Jen Neville next to an installment of Michael Dean’s Tender Tender at the Münster Sculpture Project.
Jen Neville next to an installment of Michael Dean’s Tender Tender at the Münster Sculpture Project.

Web and multimedia environments major Jen Neville spent two months of her summer in Germany working with a Kunstverein (arts organization) through the WorkArt Fellowship Program.

How did you hear about the WorkArt Fellowship Program?

I learned about the program from International and Off-Campus Programs Advisor Britt Nelson. She gave me information regarding deadlines, the application process, and the selection process. I also caught ideas of WorkArt through the student body. Cool kids like Sarah Evenson and Calvin Bauer (both former WorkArt interns) generously told me about their experiences, which made it real.

What interested you in it? Why did you decide to participate?

I was interested in the opportunity to do many things simultaneously: travel abroad, fulfill an internship requirement, make international connections, and attend the major art events that happened in Europe this summer. I was also interested in the free-form structure of the Kunstverein internships; I wasn’t required to adhere to a predetermined structure, which was attractive to me.

Jen Neville (middle) with Kunstverein coworkers

Where in Germany did you live?

I lived in Wiesbaden for two months, which is only forty kilometers from Frankfurt. I was able to get familiar with art academies such as Städelschule, where artists like Matias Faldbaaken, Eliza Douglas, Anne Imhof, and Wolfgang Tillmans have roots. I saw various Ründgang exhibitions (open studios) at neighboring academies and I was able to attend multiple lectures, including those that were part of Warren Neidich’s Saas-Fee Summer Institue of art in Berlin . . . so Wiesbaden was a “close-to ...” kind of city.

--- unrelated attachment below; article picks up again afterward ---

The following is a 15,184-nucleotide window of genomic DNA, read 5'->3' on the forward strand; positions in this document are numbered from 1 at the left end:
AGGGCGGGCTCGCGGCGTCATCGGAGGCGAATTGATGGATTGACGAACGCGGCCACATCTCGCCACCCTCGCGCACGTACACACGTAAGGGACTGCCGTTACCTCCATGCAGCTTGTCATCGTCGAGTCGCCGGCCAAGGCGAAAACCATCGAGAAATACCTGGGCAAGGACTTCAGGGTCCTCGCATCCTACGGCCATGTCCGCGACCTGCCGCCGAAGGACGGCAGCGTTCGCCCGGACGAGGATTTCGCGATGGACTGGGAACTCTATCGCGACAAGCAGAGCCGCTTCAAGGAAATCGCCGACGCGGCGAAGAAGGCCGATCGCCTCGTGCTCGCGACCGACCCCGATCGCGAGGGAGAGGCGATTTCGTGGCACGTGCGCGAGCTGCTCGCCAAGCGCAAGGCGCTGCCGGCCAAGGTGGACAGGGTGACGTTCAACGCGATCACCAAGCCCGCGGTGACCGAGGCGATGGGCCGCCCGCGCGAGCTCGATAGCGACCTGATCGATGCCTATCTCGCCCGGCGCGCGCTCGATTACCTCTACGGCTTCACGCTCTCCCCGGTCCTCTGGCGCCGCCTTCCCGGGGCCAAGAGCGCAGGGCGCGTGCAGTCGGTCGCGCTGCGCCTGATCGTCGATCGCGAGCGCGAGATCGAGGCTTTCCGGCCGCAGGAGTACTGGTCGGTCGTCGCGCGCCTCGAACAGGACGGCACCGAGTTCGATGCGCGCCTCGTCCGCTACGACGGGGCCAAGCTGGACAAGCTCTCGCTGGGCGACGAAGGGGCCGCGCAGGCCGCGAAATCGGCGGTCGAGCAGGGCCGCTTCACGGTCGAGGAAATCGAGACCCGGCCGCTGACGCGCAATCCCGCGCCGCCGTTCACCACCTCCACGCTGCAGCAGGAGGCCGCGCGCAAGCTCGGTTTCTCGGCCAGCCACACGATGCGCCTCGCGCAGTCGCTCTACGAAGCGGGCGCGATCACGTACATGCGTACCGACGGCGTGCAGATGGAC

What exactly is involved in being a WorkArt fellow?

As I mentioned before, the fellowship forms to fit the student. If granted the fellowship, a student is paired with a Kunstverein and is then responsible to coordinate communication and the duration (start and end dates) of the internship. The internships are unpaid, but housing is free, and each student receives a small stipend to help cover travel expenses. WorkArt can B what you want it to B.

Jen Neville (left) in Münster, next to a sculpture by Nairy Baghramian

Can you talk a little more specifically about the jobs or tasks you had at the Nassauische Kunstverein Wiesbaden?

I did a range of things, all of which were generally centered around design and digital making. Assignments included designing and proofing press documents, exhibition handouts, posters, etc; text editing; language translation; artist research; documentation of archival material; Photoshop manipulation of exhibition images; and artist consultations.

What did you enjoy most about WorkArt?

I found it productive to temporarily participate in an institutional art environment that was foreign to me. My distance from familiar context enabled a better understanding of my position within art culture. Distance also allowed for concentrated focus. I was able to see the fourteenth installment of Documenta (an exhibition occurring just once every five years), the Münster Sculpture Project (an exhibition occurring just once every ten years), various Berlin shows and Frankfurt shows, as well as exhibitions in Vienna, Austria. Right now, I'm also showing my own work in a small solo exhibition, which is on view until October fifteenth.

Photo of Berlin, near the KW Institute

What have you learned from being a fellow, and what will you take away to use in your own art practice and/or job?

I began working at Nassauishe Kunsverein Wiesbaden while two Eliza Douglas shows were on view (current hot topic in the art market). The proximity to Eliza Douglas indirectly forged a connection with/awareness of Anne Imhof who is the choreographer and artist of works currently on view at the German Pavillion in the Venice Biennale. I was also able to hang out with Gerrit Frohne-Brinkman (2017 Stipend Fellow at the NKV) and talk with Magnus Andersen, both artists that my work is currently showing alongside. The reason for all of these name-drops is to emphasize and highlight the connections that I was able to make while in Europe, which have inevitably pushed my artistic practice into the conversations of new and different bodies of people! I feel privileged to have been able to participate in this program while simultaneously pursuing independent travel, and I hope that what I took away from the experience can benefit more than just myself, that’s the real-real goal.

Do you have any advice for future students who are interested in WorkArt?

Be confident!